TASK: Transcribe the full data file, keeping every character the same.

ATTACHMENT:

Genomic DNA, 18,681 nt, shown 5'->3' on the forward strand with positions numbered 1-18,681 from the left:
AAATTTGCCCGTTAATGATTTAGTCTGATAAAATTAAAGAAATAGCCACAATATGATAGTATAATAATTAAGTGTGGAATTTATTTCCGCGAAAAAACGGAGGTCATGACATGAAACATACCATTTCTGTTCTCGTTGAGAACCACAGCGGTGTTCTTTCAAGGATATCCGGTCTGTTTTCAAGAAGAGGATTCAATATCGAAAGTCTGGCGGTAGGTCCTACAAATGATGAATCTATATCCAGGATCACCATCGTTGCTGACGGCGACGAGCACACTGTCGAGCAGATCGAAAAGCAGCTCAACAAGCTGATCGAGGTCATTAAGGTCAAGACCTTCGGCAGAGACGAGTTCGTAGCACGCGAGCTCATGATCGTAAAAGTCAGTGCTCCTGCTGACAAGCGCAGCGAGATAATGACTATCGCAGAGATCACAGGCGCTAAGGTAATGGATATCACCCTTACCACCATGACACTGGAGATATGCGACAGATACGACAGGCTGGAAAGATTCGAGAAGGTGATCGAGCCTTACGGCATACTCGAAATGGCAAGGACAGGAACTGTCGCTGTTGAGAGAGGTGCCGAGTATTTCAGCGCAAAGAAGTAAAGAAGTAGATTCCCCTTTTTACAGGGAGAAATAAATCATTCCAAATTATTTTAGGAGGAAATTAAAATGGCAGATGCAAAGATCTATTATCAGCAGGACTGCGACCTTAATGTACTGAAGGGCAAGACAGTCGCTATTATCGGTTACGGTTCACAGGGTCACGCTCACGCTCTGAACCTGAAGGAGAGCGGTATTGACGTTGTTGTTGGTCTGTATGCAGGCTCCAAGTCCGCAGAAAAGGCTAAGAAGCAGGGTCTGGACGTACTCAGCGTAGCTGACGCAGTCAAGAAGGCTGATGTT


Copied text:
Genomic DNA, 18,681 nt, shown 5'->3' on the forward strand with positions numbered 1-18,681 from the left:
AAATTTGCCCGTTAATGATTTAGTCTGATAAAATTAAAGAAATAGCCACAATATGATAGTATAATAATTAAGTGTGGAATTTATTTCCGCGAAAAAACGGAGGTCATGACATGAAACATACCATTTCTGTTCTCGTTGAGAACCACAGCGGTGTTCTTTCAAGGATATCCGGTCTGTTTTCAAGAAGAGGATTCAATATCGAAAGTCTGGCGGTAGGTCCTACAAATGATGAATCTATATCCAGGATCACCATCGTTGCTGACGGCGACGAGCACACTGTCGAGCAGATCGAAAAGCAGCTCAACAAGCTGATCGAGGTCATTAAGGTCAAGACCTTCGGCAGAGACGAGTTCGTAGCACGCGAGCTCATGATCGTAAAAGTCAGTGCTCCTGCTGACAAGCGCAGCGAGATAATGACTATCGCAGAGATCACAGGCGCTAAGGTAATGGATATCACCCTTACCACCATGACACTGGAGATATGCGACAGATACGACAGGCTGGAAAGATTCGAGAAGGTGATCGAGCCTTACGGCATACTCGAAATGGCAAGGACAGGAACTGTCGCTGTTGAGAGAGGTGCCGAGTATTTCAGCGCAAAGAAGTAAAGAAGTAGATTCCCCTTTTTACAGGGAGAAATAAATCATTCCAAATTATTTTAGGAGGAAATTAAAATGGCAGATGCAAAGATCTATTATCAGCAGGACTGCGACCTTAATGTACTGAAGGGCAAGACAGTCGCTATTATCGGTTACGGTTCACAGGGTCACGCTCACGCTCTGAACCTGAAGGAGAGCGGTATTGACGTTGTTGTTGGTCTGTATGCAGGCTCCAAGTCCGCAGAAAAGGCTAAGAAGCAGGGTCTGGACGTACTCAGCGTAGCTGACGCAGTCAAGAAGGCTGATGTT